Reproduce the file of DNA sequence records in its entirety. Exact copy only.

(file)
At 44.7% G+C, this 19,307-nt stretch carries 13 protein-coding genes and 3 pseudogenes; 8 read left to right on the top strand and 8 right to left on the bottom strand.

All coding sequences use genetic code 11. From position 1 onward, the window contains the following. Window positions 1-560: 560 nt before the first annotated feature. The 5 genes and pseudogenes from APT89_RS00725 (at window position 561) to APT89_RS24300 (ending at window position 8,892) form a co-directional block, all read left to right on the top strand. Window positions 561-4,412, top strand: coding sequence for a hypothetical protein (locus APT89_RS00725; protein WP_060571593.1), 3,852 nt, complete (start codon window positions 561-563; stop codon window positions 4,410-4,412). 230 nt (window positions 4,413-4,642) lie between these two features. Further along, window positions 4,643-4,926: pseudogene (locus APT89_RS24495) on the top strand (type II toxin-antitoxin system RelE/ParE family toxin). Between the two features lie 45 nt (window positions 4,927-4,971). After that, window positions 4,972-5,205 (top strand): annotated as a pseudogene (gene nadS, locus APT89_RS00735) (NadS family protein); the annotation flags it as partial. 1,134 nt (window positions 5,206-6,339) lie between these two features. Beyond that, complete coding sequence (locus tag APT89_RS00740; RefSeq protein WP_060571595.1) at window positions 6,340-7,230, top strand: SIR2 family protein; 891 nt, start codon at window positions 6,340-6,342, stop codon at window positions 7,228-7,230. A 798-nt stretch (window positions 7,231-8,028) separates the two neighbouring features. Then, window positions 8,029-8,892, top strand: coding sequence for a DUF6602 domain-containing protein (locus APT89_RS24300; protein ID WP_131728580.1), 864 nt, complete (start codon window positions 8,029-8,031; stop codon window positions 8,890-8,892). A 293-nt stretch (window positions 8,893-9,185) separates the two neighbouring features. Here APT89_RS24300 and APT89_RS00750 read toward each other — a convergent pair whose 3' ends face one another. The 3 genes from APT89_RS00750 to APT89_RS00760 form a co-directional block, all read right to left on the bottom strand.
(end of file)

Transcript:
At 44.7% G+C, this 19,307-nt stretch carries 13 protein-coding genes and 3 pseudogenes; 8 read left to right on the top strand and 8 right to left on the bottom strand.

All coding sequences use genetic code 11. From position 1 onward, the window contains the following. Window positions 1-560: 560 nt before the first annotated feature. The 5 genes and pseudogenes from APT89_RS00725 (at window position 561) to APT89_RS24300 (ending at window position 8,892) form a co-directional block, all read left to right on the top strand. Window positions 561-4,412, top strand: coding sequence for a hypothetical protein (locus APT89_RS00725; protein WP_060571593.1), 3,852 nt, complete (start codon window positions 561-563; stop codon window positions 4,410-4,412). 230 nt (window positions 4,413-4,642) lie between these two features. Further along, window positions 4,643-4,926: pseudogene (locus APT89_RS24495) on the top strand (type II toxin-antitoxin system RelE/ParE family toxin). Between the two features lie 45 nt (window positions 4,927-4,971). After that, window positions 4,972-5,205 (top strand): annotated as a pseudogene (gene nadS, locus APT89_RS00735) (NadS family protein); the annotation flags it as partial. 1,134 nt (window positions 5,206-6,339) lie between these two features. Beyond that, complete coding sequence (locus tag APT89_RS00740; RefSeq protein WP_060571595.1) at window positions 6,340-7,230, top strand: SIR2 family protein; 891 nt, start codon at window positions 6,340-6,342, stop codon at window positions 7,228-7,230. A 798-nt stretch (window positions 7,231-8,028) separates the two neighbouring features. Then, window positions 8,029-8,892, top strand: coding sequence for a DUF6602 domain-containing protein (locus APT89_RS24300; protein ID WP_131728580.1), 864 nt, complete (start codon window positions 8,029-8,031; stop codon window positions 8,890-8,892). A 293-nt stretch (window positions 8,893-9,185) separates the two neighbouring features. Here APT89_RS24300 and APT89_RS00750 read toward each other — a convergent pair whose 3' ends face one another. The 3 genes from APT89_RS00750 to APT89_RS00760 form a co-directional block, all read right to left on the bottom strand.